In light of the interesting back and forth that occurred on my last post, I’ve been thinking about what the fundamental lessons of schooling ought to be and the role of technology in helping us teach them. “ceolaf,” someone who is new to commenting here, has spent a lot of time pushing back and articulating in some pretty compelling ways the friction between creating lessons to fit the technology or vice versa. I think at the core, we agree that the larger lessons are the larger lessons (or at least that there are larger lessons). And while at the heart of it I don’t think we disagree that technology can be a useful tool for learning those lessons, there is obviously a difference in the way we approach it. It’s been a good conversation, one worth digging into a bit more.

I think “ceolaf” sums it up pretty well here (and if this isn’t the best kernel then I’m sure he’ll tell me):

I fear that Will would lose sight of the real importance of the lasting lessons for the possibilities of today’s technology. (I think that Will might fear that I am not giving enough credit to what a different world our students live in, and therefore must learn to operate in.)

Assuming that we can can come to some general agreement on what those lessons might be, no doubt we need to question and examine the choices that we make around these technologies in our own practice and in our classrooms when it comes to learning those lessons for ourselves or for our kids. We can’t take those choices lightly, and we have to be able to make those choices from a certain foundation of personal learning with technology in those contexts. It’s one of the reasons that I get continually frustrated with NECC sessions and Tweets and blogs that celebrate tools without giving weight to the considerations that goes into choosing a tool in a pedagogical sense. We need more sessions on “why?’ not “how?”, more thinking about teaching with technology and less of what Gary classicallly described as “Burping with VoiceThread.” (That’s a whole ‘nother post.)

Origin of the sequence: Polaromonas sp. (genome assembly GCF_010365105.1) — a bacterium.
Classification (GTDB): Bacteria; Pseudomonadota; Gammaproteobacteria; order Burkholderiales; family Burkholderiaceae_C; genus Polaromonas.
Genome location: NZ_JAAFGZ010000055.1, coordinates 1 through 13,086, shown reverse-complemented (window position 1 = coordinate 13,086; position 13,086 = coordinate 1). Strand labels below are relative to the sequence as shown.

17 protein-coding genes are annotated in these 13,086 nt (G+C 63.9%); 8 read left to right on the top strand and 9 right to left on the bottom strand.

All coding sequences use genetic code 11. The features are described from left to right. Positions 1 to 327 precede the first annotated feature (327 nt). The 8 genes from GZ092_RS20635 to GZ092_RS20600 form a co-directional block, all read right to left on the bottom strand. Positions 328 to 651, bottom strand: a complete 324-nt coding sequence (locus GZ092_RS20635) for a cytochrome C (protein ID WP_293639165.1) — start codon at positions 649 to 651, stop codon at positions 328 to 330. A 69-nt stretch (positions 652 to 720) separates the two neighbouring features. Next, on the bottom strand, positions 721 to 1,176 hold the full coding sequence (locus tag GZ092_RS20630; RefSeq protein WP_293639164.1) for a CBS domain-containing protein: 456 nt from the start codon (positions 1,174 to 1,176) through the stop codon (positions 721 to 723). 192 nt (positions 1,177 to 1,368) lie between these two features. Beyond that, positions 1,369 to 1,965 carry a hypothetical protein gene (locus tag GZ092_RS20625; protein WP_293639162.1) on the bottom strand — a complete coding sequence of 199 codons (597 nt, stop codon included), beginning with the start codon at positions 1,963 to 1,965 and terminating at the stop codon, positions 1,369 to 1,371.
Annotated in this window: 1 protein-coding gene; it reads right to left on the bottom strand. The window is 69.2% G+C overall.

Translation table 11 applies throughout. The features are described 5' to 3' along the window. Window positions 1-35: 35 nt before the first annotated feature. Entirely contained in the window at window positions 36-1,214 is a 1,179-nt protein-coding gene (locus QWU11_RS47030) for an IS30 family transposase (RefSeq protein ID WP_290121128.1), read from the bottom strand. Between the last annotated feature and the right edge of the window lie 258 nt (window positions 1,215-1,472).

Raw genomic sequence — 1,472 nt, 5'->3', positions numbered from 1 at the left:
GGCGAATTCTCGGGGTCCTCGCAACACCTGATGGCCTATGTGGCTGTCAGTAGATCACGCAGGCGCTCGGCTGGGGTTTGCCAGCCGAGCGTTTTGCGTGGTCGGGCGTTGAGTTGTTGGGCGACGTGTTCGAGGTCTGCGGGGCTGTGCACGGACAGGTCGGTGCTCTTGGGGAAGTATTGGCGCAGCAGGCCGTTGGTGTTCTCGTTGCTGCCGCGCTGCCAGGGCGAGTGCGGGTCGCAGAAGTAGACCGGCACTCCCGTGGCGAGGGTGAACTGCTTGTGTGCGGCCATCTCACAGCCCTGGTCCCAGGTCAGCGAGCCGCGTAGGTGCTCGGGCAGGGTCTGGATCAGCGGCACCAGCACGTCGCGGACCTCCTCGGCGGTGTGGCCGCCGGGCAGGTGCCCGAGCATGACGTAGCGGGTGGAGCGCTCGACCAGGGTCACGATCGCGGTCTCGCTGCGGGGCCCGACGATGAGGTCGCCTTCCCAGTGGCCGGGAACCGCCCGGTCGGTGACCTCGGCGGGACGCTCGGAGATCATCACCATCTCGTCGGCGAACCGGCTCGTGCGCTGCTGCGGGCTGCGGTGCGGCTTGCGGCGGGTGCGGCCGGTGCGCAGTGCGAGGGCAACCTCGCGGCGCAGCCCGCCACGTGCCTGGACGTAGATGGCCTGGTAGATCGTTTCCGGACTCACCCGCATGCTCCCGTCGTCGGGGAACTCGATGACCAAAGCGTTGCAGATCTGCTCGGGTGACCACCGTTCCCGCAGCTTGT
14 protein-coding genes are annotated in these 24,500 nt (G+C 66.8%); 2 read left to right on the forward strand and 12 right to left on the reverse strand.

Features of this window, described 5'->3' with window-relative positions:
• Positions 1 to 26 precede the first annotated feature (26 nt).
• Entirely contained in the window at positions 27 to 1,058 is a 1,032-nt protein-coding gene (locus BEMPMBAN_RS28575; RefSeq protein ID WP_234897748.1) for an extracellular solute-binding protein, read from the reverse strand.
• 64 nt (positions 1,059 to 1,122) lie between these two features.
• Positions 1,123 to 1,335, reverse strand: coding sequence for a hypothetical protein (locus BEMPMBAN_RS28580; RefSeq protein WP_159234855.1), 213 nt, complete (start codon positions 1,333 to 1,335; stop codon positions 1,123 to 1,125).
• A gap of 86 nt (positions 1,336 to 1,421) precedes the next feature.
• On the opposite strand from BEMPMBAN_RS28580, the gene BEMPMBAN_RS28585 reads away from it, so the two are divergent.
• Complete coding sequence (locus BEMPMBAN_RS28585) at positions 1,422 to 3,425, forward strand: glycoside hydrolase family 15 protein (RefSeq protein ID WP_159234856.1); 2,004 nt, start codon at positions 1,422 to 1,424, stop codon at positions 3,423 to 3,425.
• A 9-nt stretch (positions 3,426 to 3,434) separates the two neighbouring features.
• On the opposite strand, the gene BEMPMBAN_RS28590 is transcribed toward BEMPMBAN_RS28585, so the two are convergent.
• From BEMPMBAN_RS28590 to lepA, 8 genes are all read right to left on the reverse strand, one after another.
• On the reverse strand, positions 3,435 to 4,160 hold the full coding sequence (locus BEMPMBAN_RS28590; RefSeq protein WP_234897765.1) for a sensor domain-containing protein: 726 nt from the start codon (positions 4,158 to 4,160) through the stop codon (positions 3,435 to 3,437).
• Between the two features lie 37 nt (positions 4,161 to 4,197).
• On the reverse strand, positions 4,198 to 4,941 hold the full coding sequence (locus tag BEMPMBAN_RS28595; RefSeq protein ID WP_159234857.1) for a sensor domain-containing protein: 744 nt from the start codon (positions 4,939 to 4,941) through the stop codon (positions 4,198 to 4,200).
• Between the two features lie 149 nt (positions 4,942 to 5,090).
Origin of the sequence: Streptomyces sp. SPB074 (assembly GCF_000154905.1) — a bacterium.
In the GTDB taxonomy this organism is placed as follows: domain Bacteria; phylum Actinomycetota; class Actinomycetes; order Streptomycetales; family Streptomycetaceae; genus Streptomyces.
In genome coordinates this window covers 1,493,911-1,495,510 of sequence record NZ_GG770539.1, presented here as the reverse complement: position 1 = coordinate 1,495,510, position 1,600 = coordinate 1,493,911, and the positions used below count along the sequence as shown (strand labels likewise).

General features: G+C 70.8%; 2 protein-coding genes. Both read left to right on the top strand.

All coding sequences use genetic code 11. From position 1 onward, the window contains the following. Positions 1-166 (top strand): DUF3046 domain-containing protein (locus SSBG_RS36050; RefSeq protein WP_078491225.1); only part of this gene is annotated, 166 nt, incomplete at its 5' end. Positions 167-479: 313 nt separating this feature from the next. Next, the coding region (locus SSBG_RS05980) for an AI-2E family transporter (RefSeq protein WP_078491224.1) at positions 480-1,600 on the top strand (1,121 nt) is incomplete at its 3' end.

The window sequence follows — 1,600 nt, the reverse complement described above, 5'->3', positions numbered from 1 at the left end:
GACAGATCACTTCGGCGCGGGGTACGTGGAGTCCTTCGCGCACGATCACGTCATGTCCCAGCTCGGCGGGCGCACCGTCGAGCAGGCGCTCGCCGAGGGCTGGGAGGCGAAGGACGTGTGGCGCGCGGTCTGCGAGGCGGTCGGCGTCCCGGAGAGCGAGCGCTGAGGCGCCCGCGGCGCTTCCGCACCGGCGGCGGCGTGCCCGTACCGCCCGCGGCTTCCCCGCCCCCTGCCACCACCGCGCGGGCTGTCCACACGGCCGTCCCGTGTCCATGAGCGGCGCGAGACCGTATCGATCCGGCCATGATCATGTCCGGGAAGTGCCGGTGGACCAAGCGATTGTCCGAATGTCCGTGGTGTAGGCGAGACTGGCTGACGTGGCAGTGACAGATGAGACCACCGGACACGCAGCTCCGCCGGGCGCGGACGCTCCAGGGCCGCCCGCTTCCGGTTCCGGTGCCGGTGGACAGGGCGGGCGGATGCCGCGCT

Regardless, I believe that used well, these still nascent Web technologies can help us teach those larger lessons, and do so in a way that engages our students and has more relevance than “old” pen and paper, face to face ways. Not all of the time, but some of it. “ceolaf” pointed to this post by Diane Ravitch titled “The Partnership for 19th Century Skills” which eloquently makes the case that in terms of those big lessons, nothing much has changed.

I for one have heard quite enough about the 21st century skills that are sweeping the nation. Now, for the first time, children will be taught to think critically (never heard a word about that in the 20th century, did you?), to work in groups (I remember getting a grade on that very skill when I was in third grade a century ago), to solve problems (a brand new idea in education), and so on. Let me suggest that it is time to be done with this unnecessary conflict about 21st century skills. Let us agree that we need all those forenamed skills, plus lots others, in addition to a deep understanding of history, literature, the arts, geography, civics, the sciences, and foreign languages.

She goes on to list 16 such skills which are definitely worth the time to read, and many of which thoughtful use of technology can enhance. And, I would argue, many to which  social media add a new layer of complexity which we must be able to model and teach. While many if not most of these lessons can be learned without technology, I think transferring those lessons into the contexts of online networks and global, cross-cultural, sometimes anonymous interactions is not necessarily fait accompli with our kids. Self-discipline and idealism and certainly communication (among others) in these environments have additional complexity that compels us to explore the affordances of these technologies (again) for ourselves, for our classrooms and for our kids.

There’s much more here, obviously, in terms of even bigger questions about the roles of schools and teachers and classrooms in a networked learning world. But I agree that here is where we have to start. What is it we most want our kids to know about what it means to be a person of this world, and how do we best convey it in ways that make sense for the times we live in? Everything else flows from that.

What do you think?

(Photo: “Playing Water Games and Learning” by Ivan Makarov.)